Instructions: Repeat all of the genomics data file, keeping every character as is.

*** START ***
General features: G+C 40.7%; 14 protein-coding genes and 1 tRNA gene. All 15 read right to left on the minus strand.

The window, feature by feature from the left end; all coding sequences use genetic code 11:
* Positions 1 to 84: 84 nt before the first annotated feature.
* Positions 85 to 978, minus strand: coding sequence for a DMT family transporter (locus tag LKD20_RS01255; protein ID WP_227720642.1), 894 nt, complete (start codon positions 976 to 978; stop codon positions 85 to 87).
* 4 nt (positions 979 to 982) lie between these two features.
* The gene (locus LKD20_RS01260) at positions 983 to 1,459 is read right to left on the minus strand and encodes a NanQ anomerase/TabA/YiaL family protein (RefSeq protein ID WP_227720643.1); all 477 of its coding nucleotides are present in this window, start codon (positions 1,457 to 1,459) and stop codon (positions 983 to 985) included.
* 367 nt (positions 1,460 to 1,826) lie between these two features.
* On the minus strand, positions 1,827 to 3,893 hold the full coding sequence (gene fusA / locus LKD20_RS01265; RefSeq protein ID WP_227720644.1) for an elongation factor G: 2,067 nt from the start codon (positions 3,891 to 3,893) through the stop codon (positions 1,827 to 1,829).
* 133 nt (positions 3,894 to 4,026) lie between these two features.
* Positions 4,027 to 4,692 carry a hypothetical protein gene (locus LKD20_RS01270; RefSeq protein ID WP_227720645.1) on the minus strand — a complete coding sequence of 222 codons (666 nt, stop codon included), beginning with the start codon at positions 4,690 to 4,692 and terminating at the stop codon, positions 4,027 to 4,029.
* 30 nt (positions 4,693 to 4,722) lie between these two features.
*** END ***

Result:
General features: G+C 40.7%; 14 protein-coding genes and 1 tRNA gene. All 15 read right to left on the minus strand.

The window, feature by feature from the left end; all coding sequences use genetic code 11:
* Positions 1 to 84: 84 nt before the first annotated feature.
* Positions 85 to 978, minus strand: coding sequence for a DMT family transporter (locus tag LKD20_RS01255; protein ID WP_227720642.1), 894 nt, complete (start codon positions 976 to 978; stop codon positions 85 to 87).
* 4 nt (positions 979 to 982) lie between these two features.
* The gene (locus LKD20_RS01260) at positions 983 to 1,459 is read right to left on the minus strand and encodes a NanQ anomerase/TabA/YiaL family protein (RefSeq protein ID WP_227720643.1); all 477 of its coding nucleotides are present in this window, start codon (positions 1,457 to 1,459) and stop codon (positions 983 to 985) included.
* 367 nt (positions 1,460 to 1,826) lie between these two features.
* On the minus strand, positions 1,827 to 3,893 hold the full coding sequence (gene fusA / locus LKD20_RS01265; RefSeq protein ID WP_227720644.1) for an elongation factor G: 2,067 nt from the start codon (positions 3,891 to 3,893) through the stop codon (positions 1,827 to 1,829).
* 133 nt (positions 3,894 to 4,026) lie between these two features.
* Positions 4,027 to 4,692 carry a hypothetical protein gene (locus LKD20_RS01270; RefSeq protein ID WP_227720645.1) on the minus strand — a complete coding sequence of 222 codons (666 nt, stop codon included), beginning with the start codon at positions 4,690 to 4,692 and terminating at the stop codon, positions 4,027 to 4,029.
* 30 nt (positions 4,693 to 4,722) lie between these two features.